Precision Medicine: proteomics perspectives for large population-based studies
SciLifeLab researcher Jochen Schwenk (KTH) recently published a review article about how the combined analysis of the human proteomes and genomes can enhance the efforts of Precision Medicine, a rapidly growing field of importance for many SciLifeLab researchers. The article summarizes the currently growing knowledge and in-depth studies about the circulating plasma proteome and discusses their potential for advancing biomedical multi-omics research.
Even though modern medicine has evolved exponentially during the last century, it still often comes with one major flaw: Medical treatments, drugs and prevention strategies are all adjusted to suit the “average” person and usually do not take individual variability in genes, environmental factors, and lifestyle into account.
Precision medicine is gaining momentum, as it deals with this issue and is based on tailored treatments for each patient. In order for precision medicine to be even more effective, the protein composition, or proteome of each individual has to be analysed. By analysing proteomes from individuals, larger groups or even entire populations, researchers can work on general prevention strategies based on differences amongst groups.
Efforts of researches at SciLifeLab and the global community have already provided valuable insights into the longitudinal variation of proteins detected in blood, including very recent integrative multi-omics studies of proteins carried out at SciLifeLab and the SCAPIS wellness cohort, among them Mathias Uhlén (KTH), Linn Fagerberg (KTH,), Jochen Schwenk (KTH) and Petter Brodin (Karolinska Institutet).
Finding specific molecular biomarkers can accurately help categorize patients into risk groups for different diseases or treat those with a disease with the best possible drugs. The already vast amounts of data collected about the human genome contains valuable clues about risk factors that are vital when aiming to sustain health and prevent diseases.
Analyzing the proteins circulating in blood has so far proven to be a very attractive way to find these biomarkers, which in turn provides phenotype data representing the current state of wellbeing, from healthy to sick. Such investigations could lead to possible cures along the different steps towards a disease.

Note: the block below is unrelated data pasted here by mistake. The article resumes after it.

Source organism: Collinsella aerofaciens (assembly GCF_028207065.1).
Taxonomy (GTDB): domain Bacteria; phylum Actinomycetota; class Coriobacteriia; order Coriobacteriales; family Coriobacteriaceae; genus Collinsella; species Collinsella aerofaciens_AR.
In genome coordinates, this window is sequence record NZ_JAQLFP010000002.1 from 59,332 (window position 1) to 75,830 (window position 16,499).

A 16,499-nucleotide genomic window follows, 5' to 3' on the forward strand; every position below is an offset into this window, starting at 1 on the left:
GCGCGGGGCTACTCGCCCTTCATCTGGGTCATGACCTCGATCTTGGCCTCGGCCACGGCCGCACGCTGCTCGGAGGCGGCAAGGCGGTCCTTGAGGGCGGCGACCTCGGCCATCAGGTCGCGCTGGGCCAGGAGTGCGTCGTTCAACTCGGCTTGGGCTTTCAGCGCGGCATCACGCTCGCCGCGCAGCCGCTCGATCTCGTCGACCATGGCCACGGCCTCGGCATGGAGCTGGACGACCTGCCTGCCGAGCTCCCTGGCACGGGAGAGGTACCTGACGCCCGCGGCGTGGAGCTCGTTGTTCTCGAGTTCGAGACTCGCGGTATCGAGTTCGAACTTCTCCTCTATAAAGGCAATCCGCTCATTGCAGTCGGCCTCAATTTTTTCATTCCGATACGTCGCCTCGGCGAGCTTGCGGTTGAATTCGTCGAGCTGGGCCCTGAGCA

“These multidisciplinary efforts can indeed help deliver insights into disease mechanisms and causality, revealing new drug targets for more tailored and effective treatments”, says SciLifeLab researcher Jochen Schwenk (SciLifeLab/KTH).
The efforts of studying the genetic impact on human blood proteomes was therefore recently summarized by Jochen Schwenk, together with collaborators leading in complementary areas of life sciences. In their review, published in Nature Reviews Genetics, the researchers discuss more specifically how combining genomic and proteomic data can create new opportunities for translational science to advance precision medicine.
“Our review provides the community with important insights when using proteomics data generated from blood analysis in combination with human genome sequencing efforts. This can hopefully guide others in their efforts, and enables a more informed use of the multi-omics data. We will have the opportunity to learn much more from large-scale and population-based studies, such as those from the SCALLOP consortium, a consortium that involves many other SciLifeLab researchers. These efforts can reveal new biomarkers, and moreover, point at the mechanisms for different diseases. Already today, we found that 30 percent of the 200 protein biomarkers measured in the clinic have associations to genetics data. Disregarding this link could, in the worst case, lead to the misinterpretation of the detected levels”, says Jochen Schwenk.
STAY UP TO DATE